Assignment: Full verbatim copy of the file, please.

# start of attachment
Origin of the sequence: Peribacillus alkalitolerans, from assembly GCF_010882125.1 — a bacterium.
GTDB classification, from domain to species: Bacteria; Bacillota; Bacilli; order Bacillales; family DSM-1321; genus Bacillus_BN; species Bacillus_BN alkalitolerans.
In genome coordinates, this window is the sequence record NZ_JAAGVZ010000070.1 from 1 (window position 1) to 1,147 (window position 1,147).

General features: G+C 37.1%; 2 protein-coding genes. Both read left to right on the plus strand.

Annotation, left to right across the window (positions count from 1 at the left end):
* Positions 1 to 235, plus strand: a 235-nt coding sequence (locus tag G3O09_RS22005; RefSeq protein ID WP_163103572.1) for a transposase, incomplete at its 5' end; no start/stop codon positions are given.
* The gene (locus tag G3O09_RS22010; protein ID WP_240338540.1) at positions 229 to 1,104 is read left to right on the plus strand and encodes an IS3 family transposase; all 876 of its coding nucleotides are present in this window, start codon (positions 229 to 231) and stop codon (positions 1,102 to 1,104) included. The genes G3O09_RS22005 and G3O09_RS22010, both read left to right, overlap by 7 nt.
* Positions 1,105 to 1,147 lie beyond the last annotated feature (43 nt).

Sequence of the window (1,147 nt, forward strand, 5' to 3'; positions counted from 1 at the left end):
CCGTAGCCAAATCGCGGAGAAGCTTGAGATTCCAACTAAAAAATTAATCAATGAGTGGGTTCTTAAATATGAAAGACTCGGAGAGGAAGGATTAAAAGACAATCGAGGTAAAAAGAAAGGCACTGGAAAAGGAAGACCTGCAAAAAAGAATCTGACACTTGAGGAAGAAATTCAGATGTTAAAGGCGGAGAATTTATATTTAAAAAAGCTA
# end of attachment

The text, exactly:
Origin of the sequence: Peribacillus alkalitolerans, from assembly GCF_010882125.1 — a bacterium.
GTDB classification, from domain to species: Bacteria; Bacillota; Bacilli; order Bacillales; family DSM-1321; genus Bacillus_BN; species Bacillus_BN alkalitolerans.
In genome coordinates, this window is the sequence record NZ_JAAGVZ010000070.1 from 1 (window position 1) to 1,147 (window position 1,147).

General features: G+C 37.1%; 2 protein-coding genes. Both read left to right on the plus strand.

Annotation, left to right across the window (positions count from 1 at the left end):
* Positions 1 to 235, plus strand: a 235-nt coding sequence (locus tag G3O09_RS22005; RefSeq protein ID WP_163103572.1) for a transposase, incomplete at its 5' end; no start/stop codon positions are given.
* The gene (locus tag G3O09_RS22010; protein ID WP_240338540.1) at positions 229 to 1,104 is read left to right on the plus strand and encodes an IS3 family transposase; all 876 of its coding nucleotides are present in this window, start codon (positions 229 to 231) and stop codon (positions 1,102 to 1,104) included. The genes G3O09_RS22005 and G3O09_RS22010, both read left to right, overlap by 7 nt.
* Positions 1,105 to 1,147 lie beyond the last annotated feature (43 nt).

Sequence of the window (1,147 nt, forward strand, 5' to 3'; positions counted from 1 at the left end):
CCGTAGCCAAATCGCGGAGAAGCTTGAGATTCCAACTAAAAAATTAATCAATGAGTGGGTTCTTAAATATGAAAGACTCGGAGAGGAAGGATTAAAAGACAATCGAGGTAAAAAGAAAGGCACTGGAAAAGGAAGACCTGCAAAAAAGAATCTGACACTTGAGGAAGAAATTCAGATGTTAAAGGCGGAGAATTTATATTTAAAAAAGCTA